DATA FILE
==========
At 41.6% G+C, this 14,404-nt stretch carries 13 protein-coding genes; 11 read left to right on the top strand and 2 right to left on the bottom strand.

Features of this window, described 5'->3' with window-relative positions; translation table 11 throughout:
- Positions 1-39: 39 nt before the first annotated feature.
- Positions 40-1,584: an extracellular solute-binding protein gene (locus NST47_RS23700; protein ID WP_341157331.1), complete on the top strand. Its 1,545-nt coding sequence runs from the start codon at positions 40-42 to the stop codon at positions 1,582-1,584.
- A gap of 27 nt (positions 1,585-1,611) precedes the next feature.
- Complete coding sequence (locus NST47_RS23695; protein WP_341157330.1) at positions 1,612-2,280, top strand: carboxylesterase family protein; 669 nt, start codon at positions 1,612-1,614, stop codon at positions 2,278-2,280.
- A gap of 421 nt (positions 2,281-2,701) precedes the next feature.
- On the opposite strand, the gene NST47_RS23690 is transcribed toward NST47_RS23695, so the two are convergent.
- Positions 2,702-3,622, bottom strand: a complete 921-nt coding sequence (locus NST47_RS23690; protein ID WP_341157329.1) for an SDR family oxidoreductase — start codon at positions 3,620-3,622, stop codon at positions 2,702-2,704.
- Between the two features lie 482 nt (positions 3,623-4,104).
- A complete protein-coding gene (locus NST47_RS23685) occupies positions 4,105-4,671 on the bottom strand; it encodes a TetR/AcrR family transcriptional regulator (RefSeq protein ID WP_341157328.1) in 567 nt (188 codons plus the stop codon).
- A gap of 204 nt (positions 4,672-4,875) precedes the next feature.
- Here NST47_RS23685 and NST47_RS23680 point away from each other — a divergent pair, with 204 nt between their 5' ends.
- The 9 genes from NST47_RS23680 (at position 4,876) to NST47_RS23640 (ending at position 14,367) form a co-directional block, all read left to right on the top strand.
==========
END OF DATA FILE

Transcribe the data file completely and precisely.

At 41.6% G+C, this 14,404-nt stretch carries 13 protein-coding genes; 11 read left to right on the top strand and 2 right to left on the bottom strand.

Features of this window, described 5'->3' with window-relative positions; translation table 11 throughout:
- Positions 1-39: 39 nt before the first annotated feature.
- Positions 40-1,584: an extracellular solute-binding protein gene (locus NST47_RS23700; protein ID WP_341157331.1), complete on the top strand. Its 1,545-nt coding sequence runs from the start codon at positions 40-42 to the stop codon at positions 1,582-1,584.
- A gap of 27 nt (positions 1,585-1,611) precedes the next feature.
- Complete coding sequence (locus NST47_RS23695; protein WP_341157330.1) at positions 1,612-2,280, top strand: carboxylesterase family protein; 669 nt, start codon at positions 1,612-1,614, stop codon at positions 2,278-2,280.
- A gap of 421 nt (positions 2,281-2,701) precedes the next feature.
- On the opposite strand, the gene NST47_RS23690 is transcribed toward NST47_RS23695, so the two are convergent.
- Positions 2,702-3,622, bottom strand: a complete 921-nt coding sequence (locus NST47_RS23690; protein ID WP_341157329.1) for an SDR family oxidoreductase — start codon at positions 3,620-3,622, stop codon at positions 2,702-2,704.
- Between the two features lie 482 nt (positions 3,623-4,104).
- A complete protein-coding gene (locus NST47_RS23685) occupies positions 4,105-4,671 on the bottom strand; it encodes a TetR/AcrR family transcriptional regulator (RefSeq protein ID WP_341157328.1) in 567 nt (188 codons plus the stop codon).
- A gap of 204 nt (positions 4,672-4,875) precedes the next feature.
- Here NST47_RS23685 and NST47_RS23680 point away from each other — a divergent pair, with 204 nt between their 5' ends.
- The 9 genes from NST47_RS23680 (at position 4,876) to NST47_RS23640 (ending at position 14,367) form a co-directional block, all read left to right on the top strand.